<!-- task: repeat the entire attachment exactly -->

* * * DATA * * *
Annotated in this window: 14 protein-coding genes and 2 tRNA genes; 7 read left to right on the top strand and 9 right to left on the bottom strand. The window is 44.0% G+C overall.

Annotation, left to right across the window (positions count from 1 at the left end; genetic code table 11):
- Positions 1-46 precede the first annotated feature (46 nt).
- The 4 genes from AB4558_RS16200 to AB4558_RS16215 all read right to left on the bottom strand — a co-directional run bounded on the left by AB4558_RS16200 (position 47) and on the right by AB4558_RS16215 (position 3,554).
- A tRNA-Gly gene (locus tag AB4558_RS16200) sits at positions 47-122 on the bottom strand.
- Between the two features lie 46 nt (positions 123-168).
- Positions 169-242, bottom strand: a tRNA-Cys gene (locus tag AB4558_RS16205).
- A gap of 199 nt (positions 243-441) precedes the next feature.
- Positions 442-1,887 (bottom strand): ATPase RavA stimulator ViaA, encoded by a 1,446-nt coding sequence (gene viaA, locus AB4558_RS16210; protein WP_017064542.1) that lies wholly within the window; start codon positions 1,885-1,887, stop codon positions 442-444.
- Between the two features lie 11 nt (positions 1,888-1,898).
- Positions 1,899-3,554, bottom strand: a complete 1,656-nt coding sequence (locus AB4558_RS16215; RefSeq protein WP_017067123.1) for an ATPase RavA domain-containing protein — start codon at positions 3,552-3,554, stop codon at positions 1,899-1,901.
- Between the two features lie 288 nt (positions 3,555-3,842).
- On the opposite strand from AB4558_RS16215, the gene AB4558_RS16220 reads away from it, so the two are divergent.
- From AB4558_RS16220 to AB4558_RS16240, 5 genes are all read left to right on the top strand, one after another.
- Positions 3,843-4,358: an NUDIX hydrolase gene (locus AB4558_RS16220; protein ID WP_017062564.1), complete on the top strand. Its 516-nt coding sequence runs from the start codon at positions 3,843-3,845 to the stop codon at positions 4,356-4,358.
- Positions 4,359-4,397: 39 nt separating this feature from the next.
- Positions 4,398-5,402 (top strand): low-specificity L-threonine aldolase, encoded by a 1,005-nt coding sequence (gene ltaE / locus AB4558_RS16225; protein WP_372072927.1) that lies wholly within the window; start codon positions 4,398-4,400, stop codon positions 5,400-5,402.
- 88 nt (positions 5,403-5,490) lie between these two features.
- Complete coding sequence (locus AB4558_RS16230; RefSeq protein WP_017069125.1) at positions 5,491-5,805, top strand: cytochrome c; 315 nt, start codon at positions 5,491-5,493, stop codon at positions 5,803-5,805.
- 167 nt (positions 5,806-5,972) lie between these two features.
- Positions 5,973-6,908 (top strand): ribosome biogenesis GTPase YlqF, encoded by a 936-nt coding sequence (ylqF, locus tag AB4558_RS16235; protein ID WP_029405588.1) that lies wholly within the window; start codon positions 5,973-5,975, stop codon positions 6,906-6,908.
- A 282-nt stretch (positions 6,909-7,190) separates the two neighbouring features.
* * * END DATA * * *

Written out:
Annotated in this window: 14 protein-coding genes and 2 tRNA genes; 7 read left to right on the top strand and 9 right to left on the bottom strand. The window is 44.0% G+C overall.

Annotation, left to right across the window (positions count from 1 at the left end; genetic code table 11):
- Positions 1-46 precede the first annotated feature (46 nt).
- The 4 genes from AB4558_RS16200 to AB4558_RS16215 all read right to left on the bottom strand — a co-directional run bounded on the left by AB4558_RS16200 (position 47) and on the right by AB4558_RS16215 (position 3,554).
- A tRNA-Gly gene (locus tag AB4558_RS16200) sits at positions 47-122 on the bottom strand.
- Between the two features lie 46 nt (positions 123-168).
- Positions 169-242, bottom strand: a tRNA-Cys gene (locus tag AB4558_RS16205).
- A gap of 199 nt (positions 243-441) precedes the next feature.
- Positions 442-1,887 (bottom strand): ATPase RavA stimulator ViaA, encoded by a 1,446-nt coding sequence (gene viaA, locus AB4558_RS16210; protein WP_017064542.1) that lies wholly within the window; start codon positions 1,885-1,887, stop codon positions 442-444.
- Between the two features lie 11 nt (positions 1,888-1,898).
- Positions 1,899-3,554, bottom strand: a complete 1,656-nt coding sequence (locus AB4558_RS16215; RefSeq protein WP_017067123.1) for an ATPase RavA domain-containing protein — start codon at positions 3,552-3,554, stop codon at positions 1,899-1,901.
- Between the two features lie 288 nt (positions 3,555-3,842).
- On the opposite strand from AB4558_RS16215, the gene AB4558_RS16220 reads away from it, so the two are divergent.
- From AB4558_RS16220 to AB4558_RS16240, 5 genes are all read left to right on the top strand, one after another.
- Positions 3,843-4,358: an NUDIX hydrolase gene (locus AB4558_RS16220; protein ID WP_017062564.1), complete on the top strand. Its 516-nt coding sequence runs from the start codon at positions 3,843-3,845 to the stop codon at positions 4,356-4,358.
- Positions 4,359-4,397: 39 nt separating this feature from the next.
- Positions 4,398-5,402 (top strand): low-specificity L-threonine aldolase, encoded by a 1,005-nt coding sequence (gene ltaE / locus AB4558_RS16225; protein WP_372072927.1) that lies wholly within the window; start codon positions 4,398-4,400, stop codon positions 5,400-5,402.
- 88 nt (positions 5,403-5,490) lie between these two features.
- Complete coding sequence (locus AB4558_RS16230; RefSeq protein WP_017069125.1) at positions 5,491-5,805, top strand: cytochrome c; 315 nt, start codon at positions 5,491-5,493, stop codon at positions 5,803-5,805.
- 167 nt (positions 5,806-5,972) lie between these two features.
- Positions 5,973-6,908 (top strand): ribosome biogenesis GTPase YlqF, encoded by a 936-nt coding sequence (ylqF, locus tag AB4558_RS16235; protein ID WP_029405588.1) that lies wholly within the window; start codon positions 5,973-5,975, stop codon positions 6,906-6,908.
- A 282-nt stretch (positions 6,909-7,190) separates the two neighbouring features.